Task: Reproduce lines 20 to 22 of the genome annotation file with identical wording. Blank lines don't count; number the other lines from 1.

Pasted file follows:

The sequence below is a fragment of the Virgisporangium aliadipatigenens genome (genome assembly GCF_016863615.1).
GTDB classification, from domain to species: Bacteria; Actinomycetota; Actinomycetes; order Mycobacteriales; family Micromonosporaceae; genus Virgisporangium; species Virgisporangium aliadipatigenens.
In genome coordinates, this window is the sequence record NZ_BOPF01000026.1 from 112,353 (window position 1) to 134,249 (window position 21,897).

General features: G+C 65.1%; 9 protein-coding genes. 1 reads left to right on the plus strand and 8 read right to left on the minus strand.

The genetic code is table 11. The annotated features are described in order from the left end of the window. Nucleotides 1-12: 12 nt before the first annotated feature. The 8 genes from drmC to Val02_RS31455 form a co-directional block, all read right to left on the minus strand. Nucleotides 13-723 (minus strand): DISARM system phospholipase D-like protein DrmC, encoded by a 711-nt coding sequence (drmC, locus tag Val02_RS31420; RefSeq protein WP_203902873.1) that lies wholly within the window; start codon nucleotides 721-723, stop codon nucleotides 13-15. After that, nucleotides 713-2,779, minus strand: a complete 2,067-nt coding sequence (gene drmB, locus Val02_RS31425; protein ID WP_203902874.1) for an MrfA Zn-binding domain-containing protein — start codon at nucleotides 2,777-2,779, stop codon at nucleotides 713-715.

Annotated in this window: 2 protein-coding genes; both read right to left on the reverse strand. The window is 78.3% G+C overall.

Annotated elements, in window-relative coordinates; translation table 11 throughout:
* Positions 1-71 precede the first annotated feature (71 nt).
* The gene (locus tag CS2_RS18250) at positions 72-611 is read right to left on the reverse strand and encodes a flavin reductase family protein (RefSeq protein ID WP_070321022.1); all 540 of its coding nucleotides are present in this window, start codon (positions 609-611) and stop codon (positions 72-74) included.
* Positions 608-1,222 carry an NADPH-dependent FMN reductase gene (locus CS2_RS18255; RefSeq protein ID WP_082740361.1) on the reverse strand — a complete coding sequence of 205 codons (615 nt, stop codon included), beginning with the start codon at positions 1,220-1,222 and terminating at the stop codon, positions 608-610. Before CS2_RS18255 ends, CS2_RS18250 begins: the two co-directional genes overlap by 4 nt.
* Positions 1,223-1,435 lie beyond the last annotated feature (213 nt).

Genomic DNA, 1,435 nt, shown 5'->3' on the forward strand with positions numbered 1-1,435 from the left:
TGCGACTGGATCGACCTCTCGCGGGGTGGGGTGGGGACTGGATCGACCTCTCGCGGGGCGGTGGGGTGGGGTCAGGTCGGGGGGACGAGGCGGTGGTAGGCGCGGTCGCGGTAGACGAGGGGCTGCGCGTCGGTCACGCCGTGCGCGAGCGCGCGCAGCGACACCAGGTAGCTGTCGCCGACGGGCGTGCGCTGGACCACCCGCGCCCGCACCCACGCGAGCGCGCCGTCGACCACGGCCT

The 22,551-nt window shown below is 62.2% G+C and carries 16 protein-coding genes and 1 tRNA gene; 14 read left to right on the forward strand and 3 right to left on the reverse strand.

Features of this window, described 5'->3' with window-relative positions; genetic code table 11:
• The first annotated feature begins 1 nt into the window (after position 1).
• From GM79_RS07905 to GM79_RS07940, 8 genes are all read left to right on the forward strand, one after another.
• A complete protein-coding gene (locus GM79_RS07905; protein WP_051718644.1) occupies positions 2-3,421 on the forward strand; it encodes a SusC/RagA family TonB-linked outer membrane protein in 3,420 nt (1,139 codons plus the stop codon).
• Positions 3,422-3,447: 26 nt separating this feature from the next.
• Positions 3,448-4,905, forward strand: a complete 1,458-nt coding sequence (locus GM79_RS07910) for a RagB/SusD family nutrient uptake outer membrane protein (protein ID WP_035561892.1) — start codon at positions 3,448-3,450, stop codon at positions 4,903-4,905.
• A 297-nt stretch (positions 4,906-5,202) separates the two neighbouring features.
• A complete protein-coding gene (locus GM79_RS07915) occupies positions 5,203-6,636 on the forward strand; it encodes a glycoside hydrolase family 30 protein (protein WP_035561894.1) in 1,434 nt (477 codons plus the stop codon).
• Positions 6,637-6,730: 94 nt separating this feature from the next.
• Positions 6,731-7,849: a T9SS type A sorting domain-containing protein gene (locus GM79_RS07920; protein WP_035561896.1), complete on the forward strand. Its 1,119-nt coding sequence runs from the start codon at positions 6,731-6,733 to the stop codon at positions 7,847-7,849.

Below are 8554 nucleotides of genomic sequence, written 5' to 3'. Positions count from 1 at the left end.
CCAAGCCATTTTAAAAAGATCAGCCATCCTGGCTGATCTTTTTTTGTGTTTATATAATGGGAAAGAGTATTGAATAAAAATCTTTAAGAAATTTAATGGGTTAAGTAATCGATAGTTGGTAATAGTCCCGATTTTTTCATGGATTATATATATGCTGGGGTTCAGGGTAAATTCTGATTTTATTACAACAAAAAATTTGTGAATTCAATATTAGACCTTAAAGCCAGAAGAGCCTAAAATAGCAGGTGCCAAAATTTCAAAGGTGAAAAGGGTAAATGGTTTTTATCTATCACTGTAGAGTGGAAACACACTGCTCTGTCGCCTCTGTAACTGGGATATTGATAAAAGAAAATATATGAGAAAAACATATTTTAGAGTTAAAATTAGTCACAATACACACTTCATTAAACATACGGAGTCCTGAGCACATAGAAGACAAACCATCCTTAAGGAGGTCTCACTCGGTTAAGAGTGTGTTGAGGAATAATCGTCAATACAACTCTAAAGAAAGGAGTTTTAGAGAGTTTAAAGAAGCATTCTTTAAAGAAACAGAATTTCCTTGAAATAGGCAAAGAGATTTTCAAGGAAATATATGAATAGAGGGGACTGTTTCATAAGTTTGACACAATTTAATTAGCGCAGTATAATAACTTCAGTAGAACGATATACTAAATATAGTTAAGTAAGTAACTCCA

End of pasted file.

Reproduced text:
• Positions 3,448-4,905, forward strand: a complete 1,458-nt coding sequence (locus GM79_RS07910) for a RagB/SusD family nutrient uptake outer membrane protein (protein ID WP_035561892.1) — start codon at positions 3,448-3,450, stop codon at positions 4,903-4,905.
• A 297-nt stretch (positions 4,906-5,202) separates the two neighbouring features.
• A complete protein-coding gene (locus GM79_RS07915) occupies positions 5,203-6,636 on the forward strand; it encodes a glycoside hydrolase family 30 protein (protein WP_035561894.1) in 1,434 nt (477 codons plus the stop codon).